Last evening I watched all the episodes of Netflix’s true crime documentary, The Yorkshire Ripper Files. While the Yorkshire Ripper was named after another, famous serial killer, Jack the Ripper, the Yorkshire Ripper was eventually caught and sentenced. As a child of the 80s and living in the U.S., I didn’t have any knowledge of The Yorkshire Ripper. So, the four-part series provided a quick summary of the events that kicked off the manhunt for one of England’s most brutal and successful serial killers. What stood out to me about the series wasn’t the brutality of what Peter Sutcliffe did to his victims, it was how the police’s blatant misogyny caused more women to be attacked and murdered. When the police get tunnel vision, more victims fall under the train.
The complete and utter disregard for the women due to their social economic level truly astounds. Unfortunately, the police acted as police here in America do–if the victims are women and are perceived to be sex worker, than the police are painfully slow to react (see The Green River Killer). Throughout the investigation, the lead DCI Superintendent and the DCC reiterated that the victims were sex workers, when in fact, Wilma McCann several other women weren’t prostitutes. The police had non evidence to substantiate that they were–only the fact that Wilma left her children alone to go out drinking, and the other initial victim had been out at night.
The police developed tunnel vision. Once the theory that the serial killer hated sex workers was floated out, the police refused to leave it–even when evidence to the contrary arose. When Peter Sutcliffe murdered and attacked women who were college students or not living in poverty, they labeled those victims accidents. As if a serial killer doesn’t make logical and intentional choices. This was the case with Ted Bundy as well. Once the pattern of the victims having long dark hair, the police recommended women change their hair color. Many did. This also happened with gay men in Minneapolis with Jeffrey Dahmer. The police in that case didn’t react due to the police’s widespread belief in gay men being flighty, oversexed, and transient. The police’s recommendation to those in the marginalized community in which Dahmer preyed? Don’t go out at night. Don’t go home with strange men.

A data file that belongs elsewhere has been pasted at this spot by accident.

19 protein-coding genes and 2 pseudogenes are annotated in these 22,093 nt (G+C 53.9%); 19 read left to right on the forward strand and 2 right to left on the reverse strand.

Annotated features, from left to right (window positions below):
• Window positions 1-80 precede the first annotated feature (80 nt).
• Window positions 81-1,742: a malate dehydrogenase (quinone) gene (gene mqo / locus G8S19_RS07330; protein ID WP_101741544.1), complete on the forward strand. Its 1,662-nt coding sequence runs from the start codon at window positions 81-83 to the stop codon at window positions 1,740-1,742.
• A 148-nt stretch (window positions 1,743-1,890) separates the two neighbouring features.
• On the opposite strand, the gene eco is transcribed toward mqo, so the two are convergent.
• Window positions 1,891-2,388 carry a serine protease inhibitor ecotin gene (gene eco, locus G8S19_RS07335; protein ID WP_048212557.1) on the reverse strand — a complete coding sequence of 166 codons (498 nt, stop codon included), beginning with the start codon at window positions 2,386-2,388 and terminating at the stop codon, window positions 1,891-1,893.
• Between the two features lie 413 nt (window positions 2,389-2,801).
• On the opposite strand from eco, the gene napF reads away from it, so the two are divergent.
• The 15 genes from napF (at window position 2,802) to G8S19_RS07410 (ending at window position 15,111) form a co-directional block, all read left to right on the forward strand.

These tactic put the responsibility for being safe solely on the women (and gay men), which is akin to police explaining to women they should change the way they dress to avoid being raped. It’s ripe, foul misogyny that eventually led to more women in Leeds , in the case of the Yorkshire Ripper, being murdered due to the police’s inability to look beyond the one theory they had. They ignored surviving witnesses because they didn’t “fit” the theory.
To add insult to injury, the police superintendents failed to acknowledge the varying evidence in front of them, even when presented by one of their own. Detective Constable Andy Laptew had strong suspicions that Peter Sutcliffe was a strong suspect, if not, The Yorkshire Ripper, and he presented his evidence, a shoe print and Sutcliffe’s size, the fact that Sutcliffe’s license plate had been identified numerous times in the red light district in Leeds, and that Sutcliffe bore an uncanny resemblance to one of the surviving victim’s photofit. In the documentary, DC Laptew said, when he heard that The Yorkshire Ripper was in fact Peter Sutcliffe, “When I heard it was Peter William Sutcliffe, it was like someone punching me in the chest from the inside (Cameroon 2020). The detective constable brought his evidence and theory about Sutcliffe to his superiors after the 10th victim was found, and they ignored him. After that, three more women were murdered.